In the second control state, gate-line 1 is set to low and gate-line 2 is set to high. When gate-line 1=low, the switching element 240 and the switching element 260 are “OFF”. When gate-line 2=high, the switching element 250 is “ON”. In this control state, the capacitors CT and C1 are disconnected from the data line 202, as shown in FIG. 10 a. The capacitors CT and C1 maintain their voltage potential for a period of time. Thus, the transparent electrode 190 and the secondary reflector 192 substantially maintain their original potential Vdata. The capacitors CR and C2 are now connected to the adjustment capacitor C3 in parallel as shown in FIG. 10 b. The overall capacitance associated with the reflector 180 is increased from (CR+C2) to (CR+C2+C3). As a result, the potential on the reflector 180 is reduced. As such, the reflectivity curve is shifted toward the higher voltage end. The shifted-reflectivity curve is shown in FIG. 11 a. As shown in FIG. 11 a, the reflectivity curve (R0) is peaked at about 2.8 v, whereas the shifted-reflectivity curve (R_m) is peaked at about 4 v. In this illustrative example, C3/(CR+C2+C3)=⅖. With charge refreshing, the transmissivity and reflectivity of a single-gap LCD can be peaked at about the same applied voltage. The inversion in the reflectivity relative to the transmissivity can be avoided.

However, while the transmitivity starts to increase rapidly at about 2.2 v, the reflectivity remains low until about 2.8 v. In this low brightness region, the discrepancy in the transmissivity and reflectivity also causes the discrepancy between the gamma curve associated with the transmissivity and the gamma curve associated with the reflectivity, as shown in FIG. 11 b. FIG. 11 b shows the transmissivity and reflectivity as a function of gamma level. In order to reduce the discrepancy between transmissivity and reflectivity, a multi-threshold harmonization (MTH) approach is used.

According to the present invention, the discrepancy between transmissity and reflectivity in the low brightness region can be reduced by combining the reflectivity with charge-refreshing and the reflectivity without charge-refreshing. For example, it is possible to combine 80% of the reflectivity with charge refreshing and 20% of the reflectivity without charge refreshing in order to carry out multi-threshold harmonization.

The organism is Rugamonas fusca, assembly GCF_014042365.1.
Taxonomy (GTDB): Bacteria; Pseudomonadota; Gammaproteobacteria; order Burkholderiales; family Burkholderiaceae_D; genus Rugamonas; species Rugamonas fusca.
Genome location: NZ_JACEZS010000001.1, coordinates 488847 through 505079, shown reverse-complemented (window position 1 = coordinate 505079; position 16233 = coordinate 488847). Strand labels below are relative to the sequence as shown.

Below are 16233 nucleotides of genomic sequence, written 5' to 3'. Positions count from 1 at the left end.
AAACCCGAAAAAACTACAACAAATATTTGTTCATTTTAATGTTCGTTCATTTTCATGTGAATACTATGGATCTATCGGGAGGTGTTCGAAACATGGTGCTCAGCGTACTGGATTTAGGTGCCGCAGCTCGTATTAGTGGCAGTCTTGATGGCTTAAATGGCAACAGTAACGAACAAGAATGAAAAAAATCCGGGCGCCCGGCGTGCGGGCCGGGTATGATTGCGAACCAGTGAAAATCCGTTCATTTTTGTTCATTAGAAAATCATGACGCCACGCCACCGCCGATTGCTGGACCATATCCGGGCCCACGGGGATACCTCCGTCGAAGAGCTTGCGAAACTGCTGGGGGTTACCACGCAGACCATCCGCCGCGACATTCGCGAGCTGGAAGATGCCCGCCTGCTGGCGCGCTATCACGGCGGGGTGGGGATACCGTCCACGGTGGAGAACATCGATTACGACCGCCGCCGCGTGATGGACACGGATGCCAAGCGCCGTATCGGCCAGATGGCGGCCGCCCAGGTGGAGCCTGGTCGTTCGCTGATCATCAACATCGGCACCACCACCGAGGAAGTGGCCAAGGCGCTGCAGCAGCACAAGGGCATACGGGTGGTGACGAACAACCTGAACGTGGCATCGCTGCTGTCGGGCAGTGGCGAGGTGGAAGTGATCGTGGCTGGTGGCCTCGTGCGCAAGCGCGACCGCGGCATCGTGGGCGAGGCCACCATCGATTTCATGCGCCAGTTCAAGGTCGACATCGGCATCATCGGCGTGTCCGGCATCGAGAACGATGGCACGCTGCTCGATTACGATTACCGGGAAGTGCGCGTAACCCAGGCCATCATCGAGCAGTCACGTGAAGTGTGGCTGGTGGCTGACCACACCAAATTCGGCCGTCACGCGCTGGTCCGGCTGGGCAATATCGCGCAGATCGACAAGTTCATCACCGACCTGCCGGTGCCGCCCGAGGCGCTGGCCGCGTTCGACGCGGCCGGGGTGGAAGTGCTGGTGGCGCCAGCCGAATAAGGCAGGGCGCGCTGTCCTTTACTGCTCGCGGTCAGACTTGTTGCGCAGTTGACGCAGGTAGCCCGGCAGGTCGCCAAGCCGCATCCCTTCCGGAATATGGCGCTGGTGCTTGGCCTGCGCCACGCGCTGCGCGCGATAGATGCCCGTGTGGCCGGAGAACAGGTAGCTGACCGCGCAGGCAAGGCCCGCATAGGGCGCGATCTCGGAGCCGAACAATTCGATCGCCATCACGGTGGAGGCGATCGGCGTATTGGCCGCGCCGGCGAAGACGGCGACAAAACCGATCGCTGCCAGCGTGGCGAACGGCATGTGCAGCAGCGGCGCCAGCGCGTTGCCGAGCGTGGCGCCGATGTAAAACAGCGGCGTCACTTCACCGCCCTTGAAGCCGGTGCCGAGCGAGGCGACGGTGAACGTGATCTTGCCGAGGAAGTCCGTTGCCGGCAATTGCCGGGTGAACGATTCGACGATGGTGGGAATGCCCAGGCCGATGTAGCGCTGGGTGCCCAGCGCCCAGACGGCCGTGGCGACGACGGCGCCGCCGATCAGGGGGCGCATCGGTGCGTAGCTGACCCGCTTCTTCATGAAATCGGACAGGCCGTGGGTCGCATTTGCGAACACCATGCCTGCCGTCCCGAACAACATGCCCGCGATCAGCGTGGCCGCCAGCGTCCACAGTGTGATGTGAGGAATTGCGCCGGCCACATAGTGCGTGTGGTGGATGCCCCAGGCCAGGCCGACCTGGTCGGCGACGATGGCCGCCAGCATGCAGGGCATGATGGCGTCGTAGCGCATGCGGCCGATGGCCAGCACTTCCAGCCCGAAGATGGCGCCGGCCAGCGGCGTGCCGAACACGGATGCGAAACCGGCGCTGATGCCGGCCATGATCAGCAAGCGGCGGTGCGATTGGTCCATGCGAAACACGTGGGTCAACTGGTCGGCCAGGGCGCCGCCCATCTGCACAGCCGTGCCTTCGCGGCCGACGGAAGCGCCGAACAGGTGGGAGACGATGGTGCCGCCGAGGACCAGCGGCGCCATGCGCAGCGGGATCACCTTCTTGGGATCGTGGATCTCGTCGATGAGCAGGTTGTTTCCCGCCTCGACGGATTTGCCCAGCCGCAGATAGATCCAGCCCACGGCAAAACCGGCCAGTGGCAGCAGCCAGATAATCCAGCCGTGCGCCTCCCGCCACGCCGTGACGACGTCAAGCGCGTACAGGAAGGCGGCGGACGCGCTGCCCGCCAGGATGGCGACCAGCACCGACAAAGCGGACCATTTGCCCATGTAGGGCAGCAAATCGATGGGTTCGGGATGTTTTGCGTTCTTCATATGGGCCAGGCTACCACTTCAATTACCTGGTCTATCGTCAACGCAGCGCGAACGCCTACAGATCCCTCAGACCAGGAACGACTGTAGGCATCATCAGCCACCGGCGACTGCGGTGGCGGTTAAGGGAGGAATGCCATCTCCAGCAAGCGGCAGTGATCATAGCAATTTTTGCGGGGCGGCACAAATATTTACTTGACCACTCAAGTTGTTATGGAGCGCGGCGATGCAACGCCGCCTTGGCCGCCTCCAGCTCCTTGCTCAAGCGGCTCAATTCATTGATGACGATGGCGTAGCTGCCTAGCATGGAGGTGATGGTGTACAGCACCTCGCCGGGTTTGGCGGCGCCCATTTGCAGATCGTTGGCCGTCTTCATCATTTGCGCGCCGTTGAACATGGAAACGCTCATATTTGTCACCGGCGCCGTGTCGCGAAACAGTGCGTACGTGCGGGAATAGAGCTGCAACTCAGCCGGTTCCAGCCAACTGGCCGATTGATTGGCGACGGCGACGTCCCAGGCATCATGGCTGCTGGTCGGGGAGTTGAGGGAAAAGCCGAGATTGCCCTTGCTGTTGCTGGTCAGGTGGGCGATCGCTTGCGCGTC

As shown in FIG. 4, the reflective electrode 192 is electrically connected to the transmissive electrode 190 in the secondary reflection section. Electrically, the reflective electrode 192 is separated from the reflective electrode 180. Thus, the reflectivity curve associated with the reflective electrode 192 does not shift toward the higher voltage end. As shown in FIG. 11 c, the reflectivity curve (R−0*20%) associated with the reflective electrode 192 is peaked at the same applied voltage as the reflectivity curve (R0) without charge refreshing. The reflectivity curve (R_m*80%) associated with the reflective electrode 180 is peaked about 4 v. The combined reflectivity (R_MTH) of these two reflectivity curves is shown in FIG. 11 d. As can be seen from FIG. 11 d, the matching between the transmissivity curve (Gamma_T) and the combined gamma curve (Gamma_R_MTH) in the multi-threshold harmonization is much better than the matching without multi-threshold harmonization (FIG. 11 b). As such, the color and brightness quality at the low brightness end is significantly improved.

The matching between the transmissivity and reflectivity can be further adjusted by changing the non-charge refreshing reflectivity relative to charge refreshing reflectivity—the area ratio between reflector 192 and reflector 180 and by adding more charge refreshing stages—one or more reflective electrodes connected to different charge refreshing capacitors.